Or, it’s the kind of urgency that tells you a certain situation isn’t good for you and it has to stop. And that if you don’t stop it, you’re going to keep on feeling this particular ache.

This kind of urgency is the urgency that signals you’re ready for change. Not ten years from now, but as soon as is humanly possible.

Yes, I know: I just contradicted myself. I suggested that if you’re feeling urgency, you need to slow way down, not speed up. And then I said that if you’re feeling urgency, you need to act, now!

Both are true. Can you allow your mind to wrap itself around that? It’s hard for me, too.

But notice my descriptions of the two kinds of urgency. One kind is about moving away from discomfort. And the other is about moving toward what you want. (An ache or longing points us toward something in us that wants to be born.)

We can feel both these kinds of urgency on the very same day! In the very same hour! And we can accept, and work with, both of them.

The tricky part is that, when we’re feeling a lot of the first type of urgency, we need to come to a place of peace before we take any action.

Otherwise, our actions are likely to be fueled by panic and a need to escape discomfort. (Have you ever quit a job, or left a relationship, and found yourself, almost magically, back in what seemed like the exact same job or relationship six months or a year later? That’s because your actions were fueled by a need to escape discomfort, rather than movement toward what enlivens you.)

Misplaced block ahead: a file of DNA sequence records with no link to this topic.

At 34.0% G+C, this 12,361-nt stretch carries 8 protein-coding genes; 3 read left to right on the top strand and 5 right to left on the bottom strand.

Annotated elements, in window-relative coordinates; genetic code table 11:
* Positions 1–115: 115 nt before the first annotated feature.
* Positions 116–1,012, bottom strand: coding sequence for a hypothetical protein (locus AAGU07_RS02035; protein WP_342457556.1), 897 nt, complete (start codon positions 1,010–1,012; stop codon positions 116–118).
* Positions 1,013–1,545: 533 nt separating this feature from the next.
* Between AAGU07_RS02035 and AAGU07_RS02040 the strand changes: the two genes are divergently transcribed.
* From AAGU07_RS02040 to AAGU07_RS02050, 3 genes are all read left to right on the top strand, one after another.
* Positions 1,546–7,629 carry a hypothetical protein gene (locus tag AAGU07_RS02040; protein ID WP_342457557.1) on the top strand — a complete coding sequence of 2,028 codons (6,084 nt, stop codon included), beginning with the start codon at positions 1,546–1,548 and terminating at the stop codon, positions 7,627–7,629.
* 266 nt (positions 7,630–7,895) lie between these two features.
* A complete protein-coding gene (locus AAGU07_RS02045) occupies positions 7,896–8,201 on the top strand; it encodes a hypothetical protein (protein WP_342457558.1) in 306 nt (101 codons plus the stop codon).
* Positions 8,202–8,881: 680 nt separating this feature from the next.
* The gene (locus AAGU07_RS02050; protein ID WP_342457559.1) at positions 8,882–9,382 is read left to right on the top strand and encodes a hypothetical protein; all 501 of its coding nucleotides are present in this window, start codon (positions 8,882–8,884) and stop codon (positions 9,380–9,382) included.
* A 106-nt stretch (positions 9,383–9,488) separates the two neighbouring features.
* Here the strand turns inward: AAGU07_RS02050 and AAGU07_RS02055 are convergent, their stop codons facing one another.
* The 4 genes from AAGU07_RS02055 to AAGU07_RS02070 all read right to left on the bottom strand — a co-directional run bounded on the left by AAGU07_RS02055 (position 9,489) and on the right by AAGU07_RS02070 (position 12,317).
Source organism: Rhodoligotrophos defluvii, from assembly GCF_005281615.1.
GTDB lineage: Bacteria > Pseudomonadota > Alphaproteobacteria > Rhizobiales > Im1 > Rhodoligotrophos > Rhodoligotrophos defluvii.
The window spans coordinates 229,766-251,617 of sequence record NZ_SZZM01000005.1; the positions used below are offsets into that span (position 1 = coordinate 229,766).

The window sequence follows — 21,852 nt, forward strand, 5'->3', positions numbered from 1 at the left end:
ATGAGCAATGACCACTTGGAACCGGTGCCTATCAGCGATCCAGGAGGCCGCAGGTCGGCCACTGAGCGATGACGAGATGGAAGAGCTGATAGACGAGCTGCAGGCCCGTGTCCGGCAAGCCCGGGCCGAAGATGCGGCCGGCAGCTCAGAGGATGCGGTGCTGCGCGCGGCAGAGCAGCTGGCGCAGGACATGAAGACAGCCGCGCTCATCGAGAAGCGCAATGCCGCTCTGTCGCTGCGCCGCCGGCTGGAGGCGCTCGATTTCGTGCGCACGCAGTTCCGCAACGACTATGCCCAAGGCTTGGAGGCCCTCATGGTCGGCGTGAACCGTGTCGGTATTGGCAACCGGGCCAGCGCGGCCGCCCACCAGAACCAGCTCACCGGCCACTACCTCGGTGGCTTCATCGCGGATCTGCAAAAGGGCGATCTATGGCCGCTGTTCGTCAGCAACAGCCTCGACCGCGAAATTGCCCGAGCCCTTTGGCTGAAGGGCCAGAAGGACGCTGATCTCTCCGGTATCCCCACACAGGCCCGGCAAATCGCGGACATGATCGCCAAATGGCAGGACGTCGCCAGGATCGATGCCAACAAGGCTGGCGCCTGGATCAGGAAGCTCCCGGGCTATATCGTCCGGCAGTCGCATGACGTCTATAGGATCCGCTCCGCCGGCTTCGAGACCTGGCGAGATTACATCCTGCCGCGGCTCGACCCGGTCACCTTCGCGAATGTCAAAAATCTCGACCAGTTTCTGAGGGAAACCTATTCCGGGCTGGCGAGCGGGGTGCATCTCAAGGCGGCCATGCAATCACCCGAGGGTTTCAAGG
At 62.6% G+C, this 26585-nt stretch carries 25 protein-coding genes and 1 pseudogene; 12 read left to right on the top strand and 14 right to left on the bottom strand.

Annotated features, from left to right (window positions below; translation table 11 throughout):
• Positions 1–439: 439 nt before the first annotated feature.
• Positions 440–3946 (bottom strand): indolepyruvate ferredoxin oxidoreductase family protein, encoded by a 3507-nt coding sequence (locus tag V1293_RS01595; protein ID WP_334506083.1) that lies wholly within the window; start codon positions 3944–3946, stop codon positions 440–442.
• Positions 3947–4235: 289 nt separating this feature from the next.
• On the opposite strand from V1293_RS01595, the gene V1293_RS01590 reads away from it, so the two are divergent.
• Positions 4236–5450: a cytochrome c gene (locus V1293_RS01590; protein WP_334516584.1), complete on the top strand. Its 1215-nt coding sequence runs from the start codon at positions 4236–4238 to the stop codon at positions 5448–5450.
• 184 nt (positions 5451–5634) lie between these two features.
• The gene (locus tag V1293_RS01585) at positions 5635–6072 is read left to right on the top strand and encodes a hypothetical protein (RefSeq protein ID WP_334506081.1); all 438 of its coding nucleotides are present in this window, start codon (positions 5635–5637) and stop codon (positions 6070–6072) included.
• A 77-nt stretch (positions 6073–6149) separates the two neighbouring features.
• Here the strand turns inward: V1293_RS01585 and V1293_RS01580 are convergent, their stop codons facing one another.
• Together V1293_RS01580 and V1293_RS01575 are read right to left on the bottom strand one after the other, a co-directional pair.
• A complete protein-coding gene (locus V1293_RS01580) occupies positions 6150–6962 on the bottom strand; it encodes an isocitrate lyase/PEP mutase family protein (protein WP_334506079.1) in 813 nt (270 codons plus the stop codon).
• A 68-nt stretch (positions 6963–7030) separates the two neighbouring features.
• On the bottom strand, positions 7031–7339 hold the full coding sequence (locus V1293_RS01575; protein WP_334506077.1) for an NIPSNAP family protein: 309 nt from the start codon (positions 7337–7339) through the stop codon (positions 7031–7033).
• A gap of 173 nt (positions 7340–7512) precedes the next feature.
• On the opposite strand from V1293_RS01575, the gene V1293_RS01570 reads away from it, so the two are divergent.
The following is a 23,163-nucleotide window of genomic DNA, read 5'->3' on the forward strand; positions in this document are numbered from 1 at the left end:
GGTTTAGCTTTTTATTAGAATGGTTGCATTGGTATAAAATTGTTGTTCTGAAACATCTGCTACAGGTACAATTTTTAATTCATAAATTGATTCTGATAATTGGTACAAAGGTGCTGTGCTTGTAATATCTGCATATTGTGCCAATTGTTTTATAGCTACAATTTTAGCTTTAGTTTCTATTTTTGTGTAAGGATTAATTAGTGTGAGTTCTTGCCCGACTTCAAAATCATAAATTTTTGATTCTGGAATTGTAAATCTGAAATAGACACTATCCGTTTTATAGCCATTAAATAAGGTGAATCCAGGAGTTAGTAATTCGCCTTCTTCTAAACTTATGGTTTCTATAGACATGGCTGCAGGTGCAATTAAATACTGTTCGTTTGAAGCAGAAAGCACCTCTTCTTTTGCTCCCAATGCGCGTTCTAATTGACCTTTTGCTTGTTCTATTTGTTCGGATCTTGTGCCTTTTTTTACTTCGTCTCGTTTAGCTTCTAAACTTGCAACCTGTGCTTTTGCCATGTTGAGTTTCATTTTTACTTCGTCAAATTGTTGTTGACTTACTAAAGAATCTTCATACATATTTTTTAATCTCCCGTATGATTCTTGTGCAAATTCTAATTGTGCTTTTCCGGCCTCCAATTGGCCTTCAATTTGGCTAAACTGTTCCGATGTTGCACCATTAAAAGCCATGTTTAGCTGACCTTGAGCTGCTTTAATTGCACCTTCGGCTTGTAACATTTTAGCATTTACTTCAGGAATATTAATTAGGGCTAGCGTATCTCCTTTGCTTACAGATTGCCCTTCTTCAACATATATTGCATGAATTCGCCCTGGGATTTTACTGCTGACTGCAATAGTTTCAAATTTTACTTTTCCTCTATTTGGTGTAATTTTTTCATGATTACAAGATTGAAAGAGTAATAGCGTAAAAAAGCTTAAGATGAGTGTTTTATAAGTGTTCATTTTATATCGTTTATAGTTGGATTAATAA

So how do you know which urgency is driving you? You might want to share what’s going on with someone you trust, or jot down the thoughts you’re having in a journal. Then ask yourself (or let someone reflect back to you): Does what I just said (or wrote) come from the part of my brain that is strictly concerned with my physical and/or social survival? Or does it feel like a mandate from my soul?

Whichever answer you get, the next step is acceptance. And remembering that fully processing what’s going on for you is, in the long run, the fastest way to actually create what you truly desire.

What do you think? What have you noticed when urgency comes up for you? I’d love to hear, in the comments.

Image is “Time’s Up!” © Nspimages | Dreamstime Stock Photos

How kindness helps you create

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So often when I’m feeling unhappy and stuck (whether in my life or in my creative work), I find myself frantically trying to control circumstances.

My thoughts go something like this: “If I could just get rid of [X circumstance] and find [X circumstance], and get [X amount of money], and if [X person] wasn’t so hard to deal with, I could stop feeling so bad.”